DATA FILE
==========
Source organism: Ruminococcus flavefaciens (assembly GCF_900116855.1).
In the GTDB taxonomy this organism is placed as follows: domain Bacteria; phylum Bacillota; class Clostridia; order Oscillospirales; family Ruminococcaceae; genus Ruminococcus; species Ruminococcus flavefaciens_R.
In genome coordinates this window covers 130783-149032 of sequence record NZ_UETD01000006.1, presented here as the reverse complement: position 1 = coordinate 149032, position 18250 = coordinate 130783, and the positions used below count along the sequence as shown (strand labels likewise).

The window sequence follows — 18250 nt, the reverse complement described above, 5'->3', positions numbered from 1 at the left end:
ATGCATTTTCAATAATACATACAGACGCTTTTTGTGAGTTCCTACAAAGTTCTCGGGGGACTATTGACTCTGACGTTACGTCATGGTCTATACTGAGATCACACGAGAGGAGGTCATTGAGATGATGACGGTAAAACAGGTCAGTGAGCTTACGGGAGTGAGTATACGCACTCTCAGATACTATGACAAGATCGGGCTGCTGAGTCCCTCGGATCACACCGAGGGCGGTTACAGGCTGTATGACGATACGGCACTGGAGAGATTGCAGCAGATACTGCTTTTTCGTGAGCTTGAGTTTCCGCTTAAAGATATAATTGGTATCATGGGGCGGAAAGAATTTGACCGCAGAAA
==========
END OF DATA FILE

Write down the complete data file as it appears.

Source organism: Ruminococcus flavefaciens (assembly GCF_900116855.1).
In the GTDB taxonomy this organism is placed as follows: domain Bacteria; phylum Bacillota; class Clostridia; order Oscillospirales; family Ruminococcaceae; genus Ruminococcus; species Ruminococcus flavefaciens_R.
In genome coordinates this window covers 130783-149032 of sequence record NZ_UETD01000006.1, presented here as the reverse complement: position 1 = coordinate 149032, position 18250 = coordinate 130783, and the positions used below count along the sequence as shown (strand labels likewise).

The window sequence follows — 18250 nt, the reverse complement described above, 5'->3', positions numbered from 1 at the left end:
ATGCATTTTCAATAATACATACAGACGCTTTTTGTGAGTTCCTACAAAGTTCTCGGGGGACTATTGACTCTGACGTTACGTCATGGTCTATACTGAGATCACACGAGAGGAGGTCATTGAGATGATGACGGTAAAACAGGTCAGTGAGCTTACGGGAGTGAGTATACGCACTCTCAGATACTATGACAAGATCGGGCTGCTGAGTCCCTCGGATCACACCGAGGGCGGTTACAGGCTGTATGACGATACGGCACTGGAGAGATTGCAGCAGATACTGCTTTTTCGTGAGCTTGAGTTTCCGCTTAAAGATATAATTGGTATCATGGGGCGGAAAGAATTTGACCGCAGAAA